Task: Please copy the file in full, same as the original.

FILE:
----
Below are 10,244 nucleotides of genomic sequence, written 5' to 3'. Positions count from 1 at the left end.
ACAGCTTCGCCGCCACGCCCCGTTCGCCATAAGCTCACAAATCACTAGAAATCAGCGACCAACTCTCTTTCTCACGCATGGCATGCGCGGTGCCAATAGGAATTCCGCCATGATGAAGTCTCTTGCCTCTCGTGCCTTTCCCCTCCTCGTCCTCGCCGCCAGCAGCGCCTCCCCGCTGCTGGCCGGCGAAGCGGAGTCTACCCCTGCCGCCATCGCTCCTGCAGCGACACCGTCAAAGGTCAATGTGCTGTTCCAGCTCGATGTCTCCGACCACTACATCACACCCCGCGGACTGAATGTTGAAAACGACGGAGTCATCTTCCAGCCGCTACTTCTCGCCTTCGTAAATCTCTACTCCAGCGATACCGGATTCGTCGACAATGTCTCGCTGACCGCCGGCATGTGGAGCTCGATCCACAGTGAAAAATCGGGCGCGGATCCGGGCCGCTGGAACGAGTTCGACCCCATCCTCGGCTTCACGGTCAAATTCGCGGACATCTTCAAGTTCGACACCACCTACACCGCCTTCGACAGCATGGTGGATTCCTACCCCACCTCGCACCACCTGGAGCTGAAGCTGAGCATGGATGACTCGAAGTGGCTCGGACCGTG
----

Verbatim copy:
Below are 10,244 nucleotides of genomic sequence, written 5' to 3'. Positions count from 1 at the left end.
ACAGCTTCGCCGCCACGCCCCGTTCGCCATAAGCTCACAAATCACTAGAAATCAGCGACCAACTCTCTTTCTCACGCATGGCATGCGCGGTGCCAATAGGAATTCCGCCATGATGAAGTCTCTTGCCTCTCGTGCCTTTCCCCTCCTCGTCCTCGCCGCCAGCAGCGCCTCCCCGCTGCTGGCCGGCGAAGCGGAGTCTACCCCTGCCGCCATCGCTCCTGCAGCGACACCGTCAAAGGTCAATGTGCTGTTCCAGCTCGATGTCTCCGACCACTACATCACACCCCGCGGACTGAATGTTGAAAACGACGGAGTCATCTTCCAGCCGCTACTTCTCGCCTTCGTAAATCTCTACTCCAGCGATACCGGATTCGTCGACAATGTCTCGCTGACCGCCGGCATGTGGAGCTCGATCCACAGTGAAAAATCGGGCGCGGATCCGGGCCGCTGGAACGAGTTCGACCCCATCCTCGGCTTCACGGTCAAATTCGCGGACATCTTCAAGTTCGACACCACCTACACCGCCTTCGACAGCATGGTGGATTCCTACCCCACCTCGCACCACCTGGAGCTGAAGCTGAGCATGGATGACTCGAAGTGGCTCGGACCGTG